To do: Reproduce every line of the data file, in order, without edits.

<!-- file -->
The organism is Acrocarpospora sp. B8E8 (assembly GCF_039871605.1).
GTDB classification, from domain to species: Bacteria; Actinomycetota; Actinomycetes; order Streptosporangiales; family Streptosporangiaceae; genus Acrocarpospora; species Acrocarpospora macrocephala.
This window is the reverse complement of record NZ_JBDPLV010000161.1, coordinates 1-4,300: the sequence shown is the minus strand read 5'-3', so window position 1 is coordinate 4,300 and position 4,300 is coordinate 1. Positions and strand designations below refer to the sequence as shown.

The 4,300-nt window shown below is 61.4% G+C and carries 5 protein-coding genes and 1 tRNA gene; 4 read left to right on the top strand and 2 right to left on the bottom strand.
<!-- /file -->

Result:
The organism is Acrocarpospora sp. B8E8 (assembly GCF_039871605.1).
GTDB classification, from domain to species: Bacteria; Actinomycetota; Actinomycetes; order Streptosporangiales; family Streptosporangiaceae; genus Acrocarpospora; species Acrocarpospora macrocephala.
This window is the reverse complement of record NZ_JBDPLV010000161.1, coordinates 1-4,300: the sequence shown is the minus strand read 5'-3', so window position 1 is coordinate 4,300 and position 4,300 is coordinate 1. Positions and strand designations below refer to the sequence as shown.

The 4,300-nt window shown below is 61.4% G+C and carries 5 protein-coding genes and 1 tRNA gene; 4 read left to right on the top strand and 2 right to left on the bottom strand.